First, I acknowledge the brittleness of charcoal. That is the nature of the material. The works are made from broken pieces of charcoal. When a piece falls off, it can be easily fixed back where necessary. But, in most cases, the piece that cracked and became detached from another piece of charcoal goes unnoticed and forms part of the work.
I researched charcoal when I started out to make works with it. They are not actually burnt wood, but more baked wood. They are hard and brittle. They become free of soot when washed with water. Charcoal lasts a lifetime if taken care of.
Working with charcoal is symbolic to me. It represents all the colours of the universe (being total black) and reminds me of the simile “as black as charcoal.” Thus, it is the embodiment of all colours. It represents crises around the world—economic meltdowns and environmental degradation. It represents all the trees that have been cut down, leading to deforestation, and also the rich mineral resources in our land, like “black gold” (crude oil) and all the wahala it has brought about in the Niger Delta. With charcoal, I can easily deal with some ideas that I am working on right now. At the end of the day, what gives longevity to an art work is how it is cared for.
Through subtle iconography, some of your works become allegorical, engaging various socio-political structures. How have Nigerian and African artists fared in confronting poor governance, corruption, and other such issues that have hampered infrastructural growth?
From my observation, in recent times, African artists have been more concerned with focusing on their career rather than confronting political issues that deal with governance and the welfare of a people. The reason being that most artists are more interested in survival than in social engagement, which is one of the major concerns of contemporary art.
The issue of corruption, bad governance, and the like are bigger than they sound. Being able to tackle it would require effort from each and every one of us. Though the government has been working to create anti-corruption bodies, it is never enough, because the majority of the people fighting against it are the ones embracing it. An average Nigerian considers these practices to be the norm, because he or she was born into the system. Knowingly or unknowingly, we have accepted these societal ills as natural, thus exposing our nation to vulnerability.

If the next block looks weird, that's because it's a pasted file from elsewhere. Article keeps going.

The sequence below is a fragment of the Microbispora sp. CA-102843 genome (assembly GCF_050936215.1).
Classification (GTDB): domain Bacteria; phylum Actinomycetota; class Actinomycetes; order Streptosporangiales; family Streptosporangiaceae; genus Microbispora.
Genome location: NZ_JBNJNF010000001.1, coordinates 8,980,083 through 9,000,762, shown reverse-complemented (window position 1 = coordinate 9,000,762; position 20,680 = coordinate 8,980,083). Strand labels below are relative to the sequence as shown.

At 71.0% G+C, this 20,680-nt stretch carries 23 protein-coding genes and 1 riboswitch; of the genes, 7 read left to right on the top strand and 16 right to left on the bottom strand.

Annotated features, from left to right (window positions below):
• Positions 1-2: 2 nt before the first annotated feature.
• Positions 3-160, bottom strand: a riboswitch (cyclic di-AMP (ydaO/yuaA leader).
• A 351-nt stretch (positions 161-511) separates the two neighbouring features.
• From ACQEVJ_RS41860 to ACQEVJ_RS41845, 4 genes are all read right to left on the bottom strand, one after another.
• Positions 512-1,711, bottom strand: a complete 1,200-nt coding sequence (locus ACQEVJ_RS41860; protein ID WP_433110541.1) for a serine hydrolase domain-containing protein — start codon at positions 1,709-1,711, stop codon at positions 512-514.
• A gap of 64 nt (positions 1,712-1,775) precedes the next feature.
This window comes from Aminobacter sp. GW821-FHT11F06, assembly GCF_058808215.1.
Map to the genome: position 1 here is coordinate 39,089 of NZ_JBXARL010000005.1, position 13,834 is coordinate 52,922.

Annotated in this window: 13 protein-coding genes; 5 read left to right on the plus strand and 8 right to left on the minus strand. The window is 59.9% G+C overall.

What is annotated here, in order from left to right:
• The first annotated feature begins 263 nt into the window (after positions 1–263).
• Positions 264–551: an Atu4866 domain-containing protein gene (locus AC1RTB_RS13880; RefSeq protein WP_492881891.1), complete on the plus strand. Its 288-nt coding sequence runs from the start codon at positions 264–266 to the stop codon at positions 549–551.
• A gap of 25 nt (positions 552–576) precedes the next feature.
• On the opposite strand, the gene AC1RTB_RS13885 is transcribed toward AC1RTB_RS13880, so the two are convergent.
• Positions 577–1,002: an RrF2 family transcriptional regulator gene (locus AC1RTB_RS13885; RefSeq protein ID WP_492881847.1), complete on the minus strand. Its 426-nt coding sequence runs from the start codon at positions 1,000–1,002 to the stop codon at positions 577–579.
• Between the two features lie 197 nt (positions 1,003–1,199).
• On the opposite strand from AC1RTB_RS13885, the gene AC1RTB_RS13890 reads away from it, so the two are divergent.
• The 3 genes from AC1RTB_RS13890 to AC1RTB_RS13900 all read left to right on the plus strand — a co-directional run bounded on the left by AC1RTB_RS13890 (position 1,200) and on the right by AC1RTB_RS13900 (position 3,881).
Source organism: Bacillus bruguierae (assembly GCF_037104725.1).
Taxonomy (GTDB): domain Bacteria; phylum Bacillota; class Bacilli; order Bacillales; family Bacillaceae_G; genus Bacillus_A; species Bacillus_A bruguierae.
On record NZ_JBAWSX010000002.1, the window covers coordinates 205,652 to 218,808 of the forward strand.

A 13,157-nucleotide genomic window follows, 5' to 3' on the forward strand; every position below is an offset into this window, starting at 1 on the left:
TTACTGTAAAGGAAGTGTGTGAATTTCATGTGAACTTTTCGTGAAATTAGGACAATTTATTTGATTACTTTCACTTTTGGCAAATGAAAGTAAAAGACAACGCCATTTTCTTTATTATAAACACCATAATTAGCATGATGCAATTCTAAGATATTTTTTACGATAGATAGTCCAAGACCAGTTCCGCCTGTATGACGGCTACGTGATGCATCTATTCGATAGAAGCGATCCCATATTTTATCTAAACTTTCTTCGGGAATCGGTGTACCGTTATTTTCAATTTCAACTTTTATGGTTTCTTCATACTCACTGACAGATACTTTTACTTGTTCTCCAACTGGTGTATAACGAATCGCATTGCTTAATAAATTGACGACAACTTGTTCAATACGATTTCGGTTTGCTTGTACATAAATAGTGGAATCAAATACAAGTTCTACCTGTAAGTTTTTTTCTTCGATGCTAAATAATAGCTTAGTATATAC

Some Nigerian and African artists are now creating more awareness and speaking in one voice so as to educate the people on what is right and what their rights are. The call of an artist is to be the voice of the masses. I hope that more artists will arise and speak out. There are still assignments to be done. We can’t just fold our hands and do nothing. Everyone’s support is essential.
In the String Theory (2013) exhibition at Lone Star College Art Gallery, you employ strings as a metaphor for strong connections and ties, while The Earth and the People that Live in It (2015) is exceptional in encouraging positive societal change with regard to the climate. How can art be made more relevant in fostering development and building society?
Basically, a society is a group of people sharing certain cultural aspects (with a common interest), thus there has to be some sort of integration for the purpose of mutual understanding before development can take place.
There is a need for the promotion of interactions and performances in public spaces. Public spaces provide opportunities for people to meet and be exposed to a variety of neighbours. These meetings often take place by chance, but they also can come through active organising. The art of promoting constructive interaction among people in public spaces has been nearly forgotten in many communities. Creating aesthetic and monuments are good, creating places that encourage social interaction will foster development and help build the society.
As we all know, the future belongs to young people. Including young people as meaningful contributors in the social and economic aspects of community building must not be overlooked and cannot be left to schools and parents alone. Young people should be encouraged to participate in art and cultural development, being mentored and coached where necessary. Getting people more involved in community affairs not only helps to improve conditions for youth but also promotes growth and development.
You founded the Museum of Contemporary Art in Lagos. What legacy do you hope this institution will have over time?
The concept of the space grew from the response of artists’ collectives to the compelling need for a museum of contemporary art in Lagos, contributing to the revitalisation of visual art in Nigeria. The mission of the museum is to serve diverse audiences through exhibition, interpretation, collection, and preservation of art. We hope it becomes a structure for the exploration and understanding of contemporary art and ideas and a laboratory for artists.